Scott ‘stop the boats’ Morrison is Australia’s new prime minister

Scott Morrison rose to public prominence when the conservative coalition government was first elected under Prime Minister Tony Abbott in 2013 as the minister who stopped asylum seekers from attempting to reach Australian shores by boat

PUBLISHED : Friday, 24 August, 2018, 1:43pm
UPDATED : Friday, 24 August, 2018, 3:45pm

Evangelical Christian Scott Morrison, who emerged as prime minister after a bun fight in Australia’s ruling party Friday, is an ambitious man who has always dreamed of the top job.

Behind the scenes of a battle for the leadership of the Liberal Party that erupted this week between ousted Malcolm Turnbull and right-wing former policeman Peter Dutton, Morrison was quietly canvassing support among his colleagues.

The hardline former immigration minister, who took credit for “stop the boats” – a harsh policy to prevent asylum seekers from entering Australia at its seaports – billed himself as a man of faith and family who could get things done.

The 50-year-old’s stealth candidacy reflected aspirations he has had since he entered parliament in 2007, representing the Sydney seat of Cook – the site of Australia’s last race riots.

The son of a policeman, Morrison – known as “ScoMo” – becomes Australia’s seventh prime minister in 11 years, replacing a man who became the latest in a long line of leaders knifed in the back by their allies.

His supporters point to his success with the immigration portfolio from 2013-14, where he implemented the controversial “Operation Sovereign Borders” to stop asylum seekers arriving in Australia by boat.

They were either sent back to where they had come from or transferred to remote Pacific island camps.

He even he took his message directly to the refugees on Manus and Nauru in a controversial video.

“There are new rules in place under this government so I urge you to think carefully about your next decision and to make a decision to get on with the rest of your life and to not remain here and take the option to go back to the country from which you’ve originally come,” he told the asylum seekers.

Malcolm Turnbull out, Scott Morrison in as Australian prime minister

“If you choose not to go home then you will spend a very, very long time here,” he told them.

The policy was credited with eliminating seaborne arrivals.

But it also attracted fierce criticism, fuelled by Morrison’s refusal to release details of the military operations to turn back boats, sometimes to countries with dodgy human rights records.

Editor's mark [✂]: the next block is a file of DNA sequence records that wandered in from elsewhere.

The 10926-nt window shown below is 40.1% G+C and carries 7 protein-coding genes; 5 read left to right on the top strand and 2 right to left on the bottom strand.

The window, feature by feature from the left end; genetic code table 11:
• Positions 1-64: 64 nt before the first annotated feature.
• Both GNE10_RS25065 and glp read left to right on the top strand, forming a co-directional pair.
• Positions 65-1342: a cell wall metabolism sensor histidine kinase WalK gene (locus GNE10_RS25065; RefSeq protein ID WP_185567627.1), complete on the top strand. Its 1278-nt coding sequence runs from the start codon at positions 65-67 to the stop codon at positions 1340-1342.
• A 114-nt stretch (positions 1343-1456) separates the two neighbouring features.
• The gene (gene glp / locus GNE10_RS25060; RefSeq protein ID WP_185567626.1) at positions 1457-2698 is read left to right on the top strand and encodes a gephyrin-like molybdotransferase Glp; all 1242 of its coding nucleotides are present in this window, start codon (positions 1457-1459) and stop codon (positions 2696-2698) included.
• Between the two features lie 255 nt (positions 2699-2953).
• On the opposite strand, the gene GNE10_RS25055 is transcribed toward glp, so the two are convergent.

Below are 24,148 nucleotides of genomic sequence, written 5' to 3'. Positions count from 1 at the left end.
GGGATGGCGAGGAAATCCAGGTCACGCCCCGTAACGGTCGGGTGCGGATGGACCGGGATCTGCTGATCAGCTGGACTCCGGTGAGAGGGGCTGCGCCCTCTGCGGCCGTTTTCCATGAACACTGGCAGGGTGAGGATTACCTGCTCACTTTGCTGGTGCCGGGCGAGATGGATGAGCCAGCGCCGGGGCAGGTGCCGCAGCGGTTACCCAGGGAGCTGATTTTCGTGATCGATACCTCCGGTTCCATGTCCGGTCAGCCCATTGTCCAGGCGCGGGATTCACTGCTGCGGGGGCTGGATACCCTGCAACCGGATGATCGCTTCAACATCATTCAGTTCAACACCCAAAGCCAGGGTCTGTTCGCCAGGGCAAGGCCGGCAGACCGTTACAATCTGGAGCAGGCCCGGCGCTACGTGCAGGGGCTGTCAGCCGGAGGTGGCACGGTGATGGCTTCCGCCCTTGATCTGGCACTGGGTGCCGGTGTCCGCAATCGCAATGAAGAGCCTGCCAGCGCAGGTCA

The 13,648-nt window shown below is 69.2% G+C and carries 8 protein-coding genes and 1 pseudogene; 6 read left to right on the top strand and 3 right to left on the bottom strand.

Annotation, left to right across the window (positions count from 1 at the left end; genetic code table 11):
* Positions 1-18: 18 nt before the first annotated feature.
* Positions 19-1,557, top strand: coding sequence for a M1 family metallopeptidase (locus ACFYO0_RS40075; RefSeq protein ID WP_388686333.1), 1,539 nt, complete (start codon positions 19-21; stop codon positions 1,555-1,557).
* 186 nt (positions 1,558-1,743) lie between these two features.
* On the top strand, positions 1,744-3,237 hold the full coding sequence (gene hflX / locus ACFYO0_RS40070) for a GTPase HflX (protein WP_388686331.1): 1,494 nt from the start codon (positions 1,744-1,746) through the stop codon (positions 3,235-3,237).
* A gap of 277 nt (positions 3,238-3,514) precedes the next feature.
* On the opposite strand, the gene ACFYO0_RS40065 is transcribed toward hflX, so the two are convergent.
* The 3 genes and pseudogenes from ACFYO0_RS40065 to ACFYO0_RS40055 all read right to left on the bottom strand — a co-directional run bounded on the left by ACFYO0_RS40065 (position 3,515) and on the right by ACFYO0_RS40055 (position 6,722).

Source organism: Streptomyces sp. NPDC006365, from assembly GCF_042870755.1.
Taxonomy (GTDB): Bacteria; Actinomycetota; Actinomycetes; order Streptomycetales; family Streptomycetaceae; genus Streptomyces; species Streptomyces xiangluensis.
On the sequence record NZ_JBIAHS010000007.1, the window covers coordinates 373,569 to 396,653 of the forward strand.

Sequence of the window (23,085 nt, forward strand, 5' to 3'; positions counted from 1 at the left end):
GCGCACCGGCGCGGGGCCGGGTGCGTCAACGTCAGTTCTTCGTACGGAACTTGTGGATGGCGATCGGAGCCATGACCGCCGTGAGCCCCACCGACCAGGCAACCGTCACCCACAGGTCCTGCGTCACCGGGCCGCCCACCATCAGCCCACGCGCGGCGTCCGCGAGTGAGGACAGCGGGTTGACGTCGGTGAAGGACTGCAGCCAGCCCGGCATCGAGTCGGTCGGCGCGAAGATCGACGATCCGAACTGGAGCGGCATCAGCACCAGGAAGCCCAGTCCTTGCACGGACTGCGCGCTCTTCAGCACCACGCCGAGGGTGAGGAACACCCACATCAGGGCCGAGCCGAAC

Conditions in the camps on Manus Island in Papua New Guinea and on Nauru were slammed by rights groups, with some asylum seekers languishing there for years.

Critics questioned how the man in charge reconciled his worn-on-the-sleeve Christian faith with his uncompromising immigration stance.

Born May 13, 1968 in the beachside Sydney suburb of Bronte, Scott John Morrison was the younger of two sons, whose parents ran church youth programmes.

Morrison himself was an active church member, and met his wife Jenny as a young teenager through the church. The pair married when he was 21.

It took 18 years and multiple rounds of IVF before the first of two children was born, and Morrison dedicated his maiden parliamentary speech to his daughter Abbey Rose.

Morrison worked in the tourism sector at home and in New Zealand before being selected to contest the seat of Cook in 2007.

He credited his win to the “most significant influences on my life – my family and my faith”.

In his first speech to parliament, Morrison said: “So what values do I derive from my faith? My answer comes from Jeremiah, chapter 9:24: I am the Lord who exercises loving kindness, justice and righteousness on earth; for I delight in these things, declares the Lord.”

After serving as shadow immigration minister, Morrison moved straight into the government job when the Liberal Party took power in 2013.

A short stint in the social services portfolio followed, before he took over the treasury when Turnbull became leader in September 2015.

Morrison presided over Australia’s economy as the government sought to return the budget to surplus and simultaneously cut personal income and small business taxes.

On social issues, Morrison has stood to the right of the more moderate Turnbull, and opposed the legalisation of same-sex marriage last year.

But he has also tried to soften his image, appearing on a cooking-with-politicians series that airs on national broadcaster ABC.

Additional reporting by Associated Press and The Guardian